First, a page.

matter how technical your major may be, having good soft skills will always
make you more employable than those without them.

20. Learn how to speed read.

You’ll be doing a lot of reading in college. Set aside 10-20 minutes a day
for a week to learn how to speed read. By doing this you can at the very
least double your reading speed. This is a huge competitive edge and
definitely worth the small time investment.

21. Explore.

Get off campus and explore the city youre living in. Go to the beach. Go to
the mountains. Go on a hike. Do something adventurous. Ive been living in
Los Angeles for two years now and I still feel like I barely know the city
and the surrounding areas. This is something I plan on fixing in the next
two years.

**********

There you have it. The 21 best college tips on the internet I could come up
with.

Pick and choose a few things that you want to focus on this year and then
leave a comment with your own college tips!

Stefano Ganddini is a Junior at the University of Southern California and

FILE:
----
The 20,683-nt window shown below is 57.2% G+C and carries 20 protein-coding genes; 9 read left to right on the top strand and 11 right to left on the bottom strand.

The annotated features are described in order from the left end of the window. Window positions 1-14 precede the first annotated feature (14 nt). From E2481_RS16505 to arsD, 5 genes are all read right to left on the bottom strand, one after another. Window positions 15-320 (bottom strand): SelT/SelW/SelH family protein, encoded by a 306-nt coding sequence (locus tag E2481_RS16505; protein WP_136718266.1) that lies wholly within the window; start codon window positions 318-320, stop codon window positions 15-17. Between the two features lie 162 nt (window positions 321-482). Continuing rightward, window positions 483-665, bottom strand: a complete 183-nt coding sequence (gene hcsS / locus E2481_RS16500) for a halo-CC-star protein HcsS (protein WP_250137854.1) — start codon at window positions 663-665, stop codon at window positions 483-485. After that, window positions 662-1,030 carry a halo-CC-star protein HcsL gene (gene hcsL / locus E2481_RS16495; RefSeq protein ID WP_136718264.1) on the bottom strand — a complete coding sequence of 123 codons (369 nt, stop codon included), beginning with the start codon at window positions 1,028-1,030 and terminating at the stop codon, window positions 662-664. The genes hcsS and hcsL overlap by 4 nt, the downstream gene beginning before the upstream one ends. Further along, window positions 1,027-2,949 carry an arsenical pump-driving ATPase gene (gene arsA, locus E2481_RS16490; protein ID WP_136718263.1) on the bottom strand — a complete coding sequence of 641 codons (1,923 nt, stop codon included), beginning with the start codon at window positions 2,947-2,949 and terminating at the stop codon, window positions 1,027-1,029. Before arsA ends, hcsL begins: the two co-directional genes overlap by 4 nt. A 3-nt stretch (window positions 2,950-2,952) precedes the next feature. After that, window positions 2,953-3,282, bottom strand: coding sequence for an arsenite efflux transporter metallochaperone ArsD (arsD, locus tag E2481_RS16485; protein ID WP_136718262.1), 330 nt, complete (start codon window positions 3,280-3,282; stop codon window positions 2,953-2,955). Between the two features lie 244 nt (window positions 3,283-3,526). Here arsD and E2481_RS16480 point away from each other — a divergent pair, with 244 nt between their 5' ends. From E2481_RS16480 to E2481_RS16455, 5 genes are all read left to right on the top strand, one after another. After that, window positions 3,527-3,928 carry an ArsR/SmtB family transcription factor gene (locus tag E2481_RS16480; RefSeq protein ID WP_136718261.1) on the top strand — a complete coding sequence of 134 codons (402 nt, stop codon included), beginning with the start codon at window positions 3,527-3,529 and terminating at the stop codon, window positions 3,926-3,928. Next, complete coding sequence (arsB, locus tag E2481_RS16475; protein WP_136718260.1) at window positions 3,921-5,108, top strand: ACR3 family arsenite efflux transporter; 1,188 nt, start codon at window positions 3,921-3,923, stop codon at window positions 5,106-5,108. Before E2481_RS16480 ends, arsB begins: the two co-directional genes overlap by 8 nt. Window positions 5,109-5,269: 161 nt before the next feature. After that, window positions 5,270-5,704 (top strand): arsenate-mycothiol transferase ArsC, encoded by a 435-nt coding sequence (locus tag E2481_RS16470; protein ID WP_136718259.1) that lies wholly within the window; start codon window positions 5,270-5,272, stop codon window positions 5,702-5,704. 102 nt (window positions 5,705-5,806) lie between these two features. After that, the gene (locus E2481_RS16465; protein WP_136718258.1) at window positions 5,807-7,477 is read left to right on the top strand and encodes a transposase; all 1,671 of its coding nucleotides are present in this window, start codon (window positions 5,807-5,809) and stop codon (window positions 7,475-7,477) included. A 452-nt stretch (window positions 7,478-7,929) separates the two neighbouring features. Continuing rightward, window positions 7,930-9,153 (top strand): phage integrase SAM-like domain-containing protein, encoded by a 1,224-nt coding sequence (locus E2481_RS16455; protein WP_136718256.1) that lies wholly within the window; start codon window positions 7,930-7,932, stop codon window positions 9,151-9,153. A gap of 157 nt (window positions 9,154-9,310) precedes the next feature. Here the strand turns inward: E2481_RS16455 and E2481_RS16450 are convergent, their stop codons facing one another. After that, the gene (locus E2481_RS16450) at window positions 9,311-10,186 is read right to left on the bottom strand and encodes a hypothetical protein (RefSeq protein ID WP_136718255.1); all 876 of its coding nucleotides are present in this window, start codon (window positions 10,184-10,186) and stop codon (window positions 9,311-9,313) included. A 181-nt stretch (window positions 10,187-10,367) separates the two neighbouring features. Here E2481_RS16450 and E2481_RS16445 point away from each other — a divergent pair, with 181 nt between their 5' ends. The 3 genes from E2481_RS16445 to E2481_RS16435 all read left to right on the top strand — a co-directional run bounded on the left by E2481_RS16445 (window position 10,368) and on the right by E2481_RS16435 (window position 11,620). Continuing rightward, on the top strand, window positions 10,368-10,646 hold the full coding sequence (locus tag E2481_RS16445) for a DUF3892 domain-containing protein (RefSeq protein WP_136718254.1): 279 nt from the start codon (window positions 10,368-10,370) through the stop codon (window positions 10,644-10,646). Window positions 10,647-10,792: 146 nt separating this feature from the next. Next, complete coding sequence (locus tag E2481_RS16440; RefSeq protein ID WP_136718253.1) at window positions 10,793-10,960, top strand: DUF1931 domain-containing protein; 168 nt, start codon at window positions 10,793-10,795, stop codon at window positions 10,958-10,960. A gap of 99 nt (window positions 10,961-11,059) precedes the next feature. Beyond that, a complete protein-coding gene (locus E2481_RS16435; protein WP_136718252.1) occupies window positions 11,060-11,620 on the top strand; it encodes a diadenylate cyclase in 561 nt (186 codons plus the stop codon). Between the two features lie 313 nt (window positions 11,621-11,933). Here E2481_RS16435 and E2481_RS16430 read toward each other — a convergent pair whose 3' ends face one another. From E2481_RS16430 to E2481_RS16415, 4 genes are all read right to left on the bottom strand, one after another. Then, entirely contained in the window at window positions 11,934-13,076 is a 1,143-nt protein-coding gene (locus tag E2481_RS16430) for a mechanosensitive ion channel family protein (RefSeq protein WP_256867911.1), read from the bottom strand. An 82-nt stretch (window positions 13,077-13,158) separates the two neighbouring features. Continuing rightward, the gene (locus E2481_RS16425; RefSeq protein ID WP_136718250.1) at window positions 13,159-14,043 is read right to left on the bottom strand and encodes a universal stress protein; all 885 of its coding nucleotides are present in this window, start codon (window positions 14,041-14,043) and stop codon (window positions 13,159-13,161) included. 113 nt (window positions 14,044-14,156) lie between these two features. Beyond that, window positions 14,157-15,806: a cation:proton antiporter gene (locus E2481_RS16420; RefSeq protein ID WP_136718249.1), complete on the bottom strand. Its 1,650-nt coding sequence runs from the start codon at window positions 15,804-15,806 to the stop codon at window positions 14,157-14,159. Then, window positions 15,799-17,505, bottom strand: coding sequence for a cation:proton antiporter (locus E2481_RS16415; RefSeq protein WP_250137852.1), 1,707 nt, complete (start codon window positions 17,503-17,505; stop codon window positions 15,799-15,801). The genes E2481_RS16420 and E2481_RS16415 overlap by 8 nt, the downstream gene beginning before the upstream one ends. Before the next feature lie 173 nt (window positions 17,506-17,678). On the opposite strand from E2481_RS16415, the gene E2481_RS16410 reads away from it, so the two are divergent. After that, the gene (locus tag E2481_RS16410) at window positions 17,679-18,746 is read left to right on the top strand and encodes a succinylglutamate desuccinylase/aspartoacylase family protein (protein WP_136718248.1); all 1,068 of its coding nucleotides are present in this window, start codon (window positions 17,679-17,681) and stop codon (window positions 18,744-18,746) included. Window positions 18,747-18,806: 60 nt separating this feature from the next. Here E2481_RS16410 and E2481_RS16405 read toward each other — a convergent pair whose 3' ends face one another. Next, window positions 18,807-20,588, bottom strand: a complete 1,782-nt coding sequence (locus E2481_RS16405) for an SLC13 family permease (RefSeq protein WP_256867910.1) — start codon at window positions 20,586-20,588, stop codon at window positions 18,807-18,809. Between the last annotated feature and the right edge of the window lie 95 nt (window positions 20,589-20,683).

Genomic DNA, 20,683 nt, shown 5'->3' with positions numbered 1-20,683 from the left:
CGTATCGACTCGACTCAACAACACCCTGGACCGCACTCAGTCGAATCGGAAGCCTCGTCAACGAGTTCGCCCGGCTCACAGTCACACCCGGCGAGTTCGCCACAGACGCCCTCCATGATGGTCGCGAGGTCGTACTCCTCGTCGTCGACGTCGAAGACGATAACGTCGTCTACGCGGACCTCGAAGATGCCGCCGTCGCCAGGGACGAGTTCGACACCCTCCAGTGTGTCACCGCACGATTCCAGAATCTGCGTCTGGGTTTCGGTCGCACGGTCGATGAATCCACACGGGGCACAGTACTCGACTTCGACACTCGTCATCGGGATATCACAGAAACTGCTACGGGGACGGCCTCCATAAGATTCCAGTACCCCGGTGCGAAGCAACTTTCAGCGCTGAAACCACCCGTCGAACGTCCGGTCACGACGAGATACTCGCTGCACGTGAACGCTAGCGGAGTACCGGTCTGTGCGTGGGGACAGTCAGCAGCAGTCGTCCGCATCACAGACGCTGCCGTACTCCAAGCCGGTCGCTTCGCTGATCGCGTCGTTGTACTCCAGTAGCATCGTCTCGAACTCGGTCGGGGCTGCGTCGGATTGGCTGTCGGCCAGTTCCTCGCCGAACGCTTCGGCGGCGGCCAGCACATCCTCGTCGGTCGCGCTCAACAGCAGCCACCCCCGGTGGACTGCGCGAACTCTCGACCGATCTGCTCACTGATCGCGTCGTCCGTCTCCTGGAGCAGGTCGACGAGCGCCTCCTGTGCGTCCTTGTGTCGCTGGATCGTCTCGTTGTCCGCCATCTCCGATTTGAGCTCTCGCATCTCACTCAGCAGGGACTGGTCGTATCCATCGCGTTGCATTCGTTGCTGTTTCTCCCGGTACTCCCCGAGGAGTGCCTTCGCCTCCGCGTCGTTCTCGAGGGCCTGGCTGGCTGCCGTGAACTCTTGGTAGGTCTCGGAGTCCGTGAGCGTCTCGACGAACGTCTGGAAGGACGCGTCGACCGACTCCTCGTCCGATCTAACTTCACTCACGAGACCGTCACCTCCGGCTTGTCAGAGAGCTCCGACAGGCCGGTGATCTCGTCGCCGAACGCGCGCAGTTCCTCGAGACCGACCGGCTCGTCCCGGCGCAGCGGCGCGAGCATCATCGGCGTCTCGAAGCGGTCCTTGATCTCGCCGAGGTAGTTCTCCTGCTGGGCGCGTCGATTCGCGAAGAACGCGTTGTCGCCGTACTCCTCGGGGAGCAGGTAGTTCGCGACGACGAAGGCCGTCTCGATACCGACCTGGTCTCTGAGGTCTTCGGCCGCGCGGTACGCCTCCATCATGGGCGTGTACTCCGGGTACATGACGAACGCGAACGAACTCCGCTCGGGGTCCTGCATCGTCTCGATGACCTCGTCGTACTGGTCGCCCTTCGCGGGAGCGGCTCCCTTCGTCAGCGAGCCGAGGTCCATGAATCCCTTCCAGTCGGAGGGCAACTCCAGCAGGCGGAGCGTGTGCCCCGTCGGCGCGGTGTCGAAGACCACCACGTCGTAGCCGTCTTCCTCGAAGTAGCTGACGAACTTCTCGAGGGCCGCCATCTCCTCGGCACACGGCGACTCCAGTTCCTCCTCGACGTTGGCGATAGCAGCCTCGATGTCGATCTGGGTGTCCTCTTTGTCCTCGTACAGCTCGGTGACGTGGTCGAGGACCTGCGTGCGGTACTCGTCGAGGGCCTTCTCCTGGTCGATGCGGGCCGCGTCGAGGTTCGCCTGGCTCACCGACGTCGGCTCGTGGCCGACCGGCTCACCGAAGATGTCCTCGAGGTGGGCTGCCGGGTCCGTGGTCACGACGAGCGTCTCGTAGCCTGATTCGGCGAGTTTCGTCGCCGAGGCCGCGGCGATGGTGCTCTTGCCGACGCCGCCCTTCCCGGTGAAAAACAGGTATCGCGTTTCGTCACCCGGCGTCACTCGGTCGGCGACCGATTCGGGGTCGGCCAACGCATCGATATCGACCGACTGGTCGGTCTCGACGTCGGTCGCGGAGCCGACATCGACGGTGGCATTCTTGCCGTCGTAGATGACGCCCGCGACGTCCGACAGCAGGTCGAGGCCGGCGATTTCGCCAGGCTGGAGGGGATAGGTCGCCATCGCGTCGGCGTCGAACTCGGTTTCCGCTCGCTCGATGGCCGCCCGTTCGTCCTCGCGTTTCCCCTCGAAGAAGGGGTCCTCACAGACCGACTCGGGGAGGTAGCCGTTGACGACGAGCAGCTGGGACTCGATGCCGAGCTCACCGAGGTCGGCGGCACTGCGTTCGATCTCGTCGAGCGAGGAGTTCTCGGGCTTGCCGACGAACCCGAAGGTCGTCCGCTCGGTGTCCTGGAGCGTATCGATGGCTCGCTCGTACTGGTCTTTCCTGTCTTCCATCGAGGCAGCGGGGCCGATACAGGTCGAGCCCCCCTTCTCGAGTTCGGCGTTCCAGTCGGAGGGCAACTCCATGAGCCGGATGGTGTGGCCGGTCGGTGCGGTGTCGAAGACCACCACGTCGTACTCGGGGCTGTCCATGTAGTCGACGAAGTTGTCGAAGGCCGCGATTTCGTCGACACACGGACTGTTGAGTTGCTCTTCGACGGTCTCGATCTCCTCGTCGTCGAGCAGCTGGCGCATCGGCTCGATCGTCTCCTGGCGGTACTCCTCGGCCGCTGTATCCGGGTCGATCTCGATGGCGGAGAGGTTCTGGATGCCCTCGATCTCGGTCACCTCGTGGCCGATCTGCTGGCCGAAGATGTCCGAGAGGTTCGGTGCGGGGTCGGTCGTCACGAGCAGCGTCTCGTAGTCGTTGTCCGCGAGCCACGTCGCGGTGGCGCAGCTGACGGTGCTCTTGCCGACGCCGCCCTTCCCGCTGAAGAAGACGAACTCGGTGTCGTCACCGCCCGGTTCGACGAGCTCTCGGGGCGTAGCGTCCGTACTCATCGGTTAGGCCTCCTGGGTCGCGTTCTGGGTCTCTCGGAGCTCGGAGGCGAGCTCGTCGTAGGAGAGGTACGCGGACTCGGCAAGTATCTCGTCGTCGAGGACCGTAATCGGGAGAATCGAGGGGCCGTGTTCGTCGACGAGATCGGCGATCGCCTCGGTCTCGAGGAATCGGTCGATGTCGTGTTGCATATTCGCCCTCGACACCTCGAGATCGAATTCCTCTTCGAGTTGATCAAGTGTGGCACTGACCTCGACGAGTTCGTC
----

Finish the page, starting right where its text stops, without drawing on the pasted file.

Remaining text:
creator of Collegetopia, a blog that provides students with advice, tips,
and hacks on how to be successful in college, both inside and outside of
the classroom. He writes about topics ranging from productivity to career
growth to personal development.

5 Comments
  • Karen
    Posted at 20:48h, 23 April Reply

    Hello. I just wanted to stop by and thank you for these tips fir freshman year. They were very helpful and i really apreciate it. Thank you once again

  • Michelle Humbach
    Posted at 06:56h, 08 May Reply

    Dear Stefano:

    What a great article! I work with high school students as they navigate the college maze. I intend to host an alumni event this Summer and invite former students (current college students) and my graduating high school seniors. I’m hoping for a dynamic and valuable Q&A. I suspect the alumni will echo many of your points here.

    Thanks again,
    Shelly

  • Michael Riley
    Posted at 15:14h, 28 September Reply

    Thanks for your ideas for navigating the maze of college. Some good ideas. Thanks.

  • Alice Jones
    Posted at 09:47h, 15 May Reply

    I really appreciate your tip number 19 where you advise college students to gain some professional skills. I am a college student and I agree that having good soft skills will help me in the work force some day. I’ll look into going to some workshops like you suggested so that I can gain these skills.